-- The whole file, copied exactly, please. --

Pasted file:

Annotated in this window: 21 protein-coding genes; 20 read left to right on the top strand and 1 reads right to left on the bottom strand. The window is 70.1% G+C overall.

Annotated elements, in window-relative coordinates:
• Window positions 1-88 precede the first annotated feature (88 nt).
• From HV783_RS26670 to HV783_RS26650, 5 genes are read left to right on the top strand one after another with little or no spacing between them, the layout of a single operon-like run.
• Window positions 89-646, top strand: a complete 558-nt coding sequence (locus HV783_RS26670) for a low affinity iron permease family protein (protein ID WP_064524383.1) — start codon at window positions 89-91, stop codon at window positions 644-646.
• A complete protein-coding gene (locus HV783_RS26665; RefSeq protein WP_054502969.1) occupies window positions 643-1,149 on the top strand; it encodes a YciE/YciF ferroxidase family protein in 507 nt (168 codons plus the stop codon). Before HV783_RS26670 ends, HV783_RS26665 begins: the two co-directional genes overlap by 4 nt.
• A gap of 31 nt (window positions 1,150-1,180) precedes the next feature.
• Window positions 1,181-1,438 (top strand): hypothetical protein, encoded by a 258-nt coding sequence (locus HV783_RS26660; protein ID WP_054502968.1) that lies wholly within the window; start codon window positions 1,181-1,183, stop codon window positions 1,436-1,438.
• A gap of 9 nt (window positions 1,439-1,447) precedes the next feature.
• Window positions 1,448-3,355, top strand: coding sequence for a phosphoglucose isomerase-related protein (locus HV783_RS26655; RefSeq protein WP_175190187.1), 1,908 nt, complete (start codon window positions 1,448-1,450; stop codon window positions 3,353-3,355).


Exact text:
Annotated in this window: 21 protein-coding genes; 20 read left to right on the top strand and 1 reads right to left on the bottom strand. The window is 70.1% G+C overall.

Annotated elements, in window-relative coordinates:
• Window positions 1-88 precede the first annotated feature (88 nt).
• From HV783_RS26670 to HV783_RS26650, 5 genes are read left to right on the top strand one after another with little or no spacing between them, the layout of a single operon-like run.
• Window positions 89-646, top strand: a complete 558-nt coding sequence (locus HV783_RS26670) for a low affinity iron permease family protein (protein ID WP_064524383.1) — start codon at window positions 89-91, stop codon at window positions 644-646.
• A complete protein-coding gene (locus HV783_RS26665; RefSeq protein WP_054502969.1) occupies window positions 643-1,149 on the top strand; it encodes a YciE/YciF ferroxidase family protein in 507 nt (168 codons plus the stop codon). Before HV783_RS26670 ends, HV783_RS26665 begins: the two co-directional genes overlap by 4 nt.
• A gap of 31 nt (window positions 1,150-1,180) precedes the next feature.
• Window positions 1,181-1,438 (top strand): hypothetical protein, encoded by a 258-nt coding sequence (locus HV783_RS26660; protein ID WP_054502968.1) that lies wholly within the window; start codon window positions 1,181-1,183, stop codon window positions 1,436-1,438.
• A gap of 9 nt (window positions 1,439-1,447) precedes the next feature.
• Window positions 1,448-3,355, top strand: coding sequence for a phosphoglucose isomerase-related protein (locus HV783_RS26655; RefSeq protein WP_175190187.1), 1,908 nt, complete (start codon window positions 1,448-1,450; stop codon window positions 3,353-3,355).